Why 'lien doctors' skip billing insurance and risk not getting paid

There are a growing number of physicians who are profiting off of personal injury cases by agreeing to treat patients in exchange for a lien tied to any award in the lawsuit, according to The Wall Street Journal.

These "lien doctors" are waiting to get paid through personal injury lawsuits because the arrangement can be more lucrative that billing insurance companies. To help ensure a larger payment, these arrangements typically require patients to sign a contract barring them from submitting claims to their insurance company.

"It is so lucrative to provide lien care," Henry Lubow, MD, who has been a medical-billing expert in thousands of personal injury cases, told The Wall Street Journal. Lien bills are as much as seven to 25 times higher than the amount insurers will pay, he said.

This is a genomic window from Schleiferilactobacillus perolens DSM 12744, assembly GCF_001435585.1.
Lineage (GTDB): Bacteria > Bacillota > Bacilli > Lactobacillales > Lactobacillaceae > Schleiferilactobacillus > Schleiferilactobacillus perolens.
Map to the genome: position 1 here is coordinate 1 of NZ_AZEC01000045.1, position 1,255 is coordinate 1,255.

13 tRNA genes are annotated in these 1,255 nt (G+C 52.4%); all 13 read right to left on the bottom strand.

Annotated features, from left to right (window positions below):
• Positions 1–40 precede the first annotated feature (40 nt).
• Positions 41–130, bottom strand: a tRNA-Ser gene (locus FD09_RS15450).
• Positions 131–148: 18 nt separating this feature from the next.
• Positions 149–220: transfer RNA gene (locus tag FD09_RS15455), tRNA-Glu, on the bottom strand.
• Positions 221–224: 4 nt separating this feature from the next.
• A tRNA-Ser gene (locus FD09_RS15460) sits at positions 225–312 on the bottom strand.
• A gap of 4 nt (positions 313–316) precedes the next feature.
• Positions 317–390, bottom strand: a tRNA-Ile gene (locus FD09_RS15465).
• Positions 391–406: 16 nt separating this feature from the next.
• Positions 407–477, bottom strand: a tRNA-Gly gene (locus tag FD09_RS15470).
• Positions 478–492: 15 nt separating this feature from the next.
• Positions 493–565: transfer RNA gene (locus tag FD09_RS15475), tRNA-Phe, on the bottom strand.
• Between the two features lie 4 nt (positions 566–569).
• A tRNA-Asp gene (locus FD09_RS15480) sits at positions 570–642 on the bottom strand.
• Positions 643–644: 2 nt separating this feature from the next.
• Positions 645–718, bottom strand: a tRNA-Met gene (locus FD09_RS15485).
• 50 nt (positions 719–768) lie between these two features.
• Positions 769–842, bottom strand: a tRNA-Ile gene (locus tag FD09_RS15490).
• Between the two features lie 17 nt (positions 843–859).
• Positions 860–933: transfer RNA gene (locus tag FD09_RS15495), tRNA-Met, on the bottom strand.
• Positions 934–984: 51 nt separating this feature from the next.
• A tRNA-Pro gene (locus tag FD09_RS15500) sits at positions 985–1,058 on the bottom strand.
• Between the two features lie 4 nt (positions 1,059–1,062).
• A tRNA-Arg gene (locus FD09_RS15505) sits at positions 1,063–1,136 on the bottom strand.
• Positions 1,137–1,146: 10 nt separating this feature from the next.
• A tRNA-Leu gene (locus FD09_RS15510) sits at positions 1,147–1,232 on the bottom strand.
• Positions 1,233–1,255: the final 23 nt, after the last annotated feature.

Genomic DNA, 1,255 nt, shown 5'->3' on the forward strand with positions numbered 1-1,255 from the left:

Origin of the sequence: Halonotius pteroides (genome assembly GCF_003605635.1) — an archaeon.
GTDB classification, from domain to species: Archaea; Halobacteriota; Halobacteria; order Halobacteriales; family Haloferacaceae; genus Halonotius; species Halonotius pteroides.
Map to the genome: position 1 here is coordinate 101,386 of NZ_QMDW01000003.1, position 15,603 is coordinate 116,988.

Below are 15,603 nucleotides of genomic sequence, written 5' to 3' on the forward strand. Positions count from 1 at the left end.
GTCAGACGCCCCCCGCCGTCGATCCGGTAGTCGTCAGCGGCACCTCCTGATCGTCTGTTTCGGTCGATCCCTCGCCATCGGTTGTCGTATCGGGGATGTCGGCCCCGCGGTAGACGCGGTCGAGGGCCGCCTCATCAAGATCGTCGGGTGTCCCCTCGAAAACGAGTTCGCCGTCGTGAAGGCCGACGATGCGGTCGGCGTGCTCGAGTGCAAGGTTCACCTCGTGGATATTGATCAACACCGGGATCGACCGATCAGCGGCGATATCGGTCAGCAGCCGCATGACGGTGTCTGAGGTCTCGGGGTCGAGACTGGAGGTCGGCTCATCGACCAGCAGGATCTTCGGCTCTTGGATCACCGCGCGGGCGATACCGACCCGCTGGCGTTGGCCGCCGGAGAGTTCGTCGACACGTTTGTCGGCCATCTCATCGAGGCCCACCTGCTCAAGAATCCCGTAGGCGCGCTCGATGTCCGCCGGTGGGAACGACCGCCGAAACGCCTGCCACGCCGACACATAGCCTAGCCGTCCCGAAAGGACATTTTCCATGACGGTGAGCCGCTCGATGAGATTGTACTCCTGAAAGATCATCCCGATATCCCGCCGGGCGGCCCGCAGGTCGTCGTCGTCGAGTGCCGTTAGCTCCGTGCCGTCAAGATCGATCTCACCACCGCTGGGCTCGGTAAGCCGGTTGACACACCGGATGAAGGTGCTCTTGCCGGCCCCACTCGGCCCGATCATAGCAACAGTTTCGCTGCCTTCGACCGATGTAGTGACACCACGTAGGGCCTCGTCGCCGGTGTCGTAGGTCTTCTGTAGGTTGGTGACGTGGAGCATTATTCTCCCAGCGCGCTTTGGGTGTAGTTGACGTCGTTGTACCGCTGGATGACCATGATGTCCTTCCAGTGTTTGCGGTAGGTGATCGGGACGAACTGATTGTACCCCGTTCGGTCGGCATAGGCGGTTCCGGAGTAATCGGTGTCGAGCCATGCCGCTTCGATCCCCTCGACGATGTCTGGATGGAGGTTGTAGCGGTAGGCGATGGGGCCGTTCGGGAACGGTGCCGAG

Plaintiffs' lawyers argue that physicians who treat on liens give patients broader treatment options. This arrangement can be especially beneficial for uninsured patients, according to the report.

However, critics argue that "lien doctors" drive up the cost of litigation.

These arrangements, which are on the rise due to legal and legislative changes in several states, can be a win-win for the physicians and patients, but both also take on risk. If patients lose in court, the physicians risk not being paid and the patients could potentially be on the hook for a large medical bill.

Access the full article from The Wall Street Journal here.

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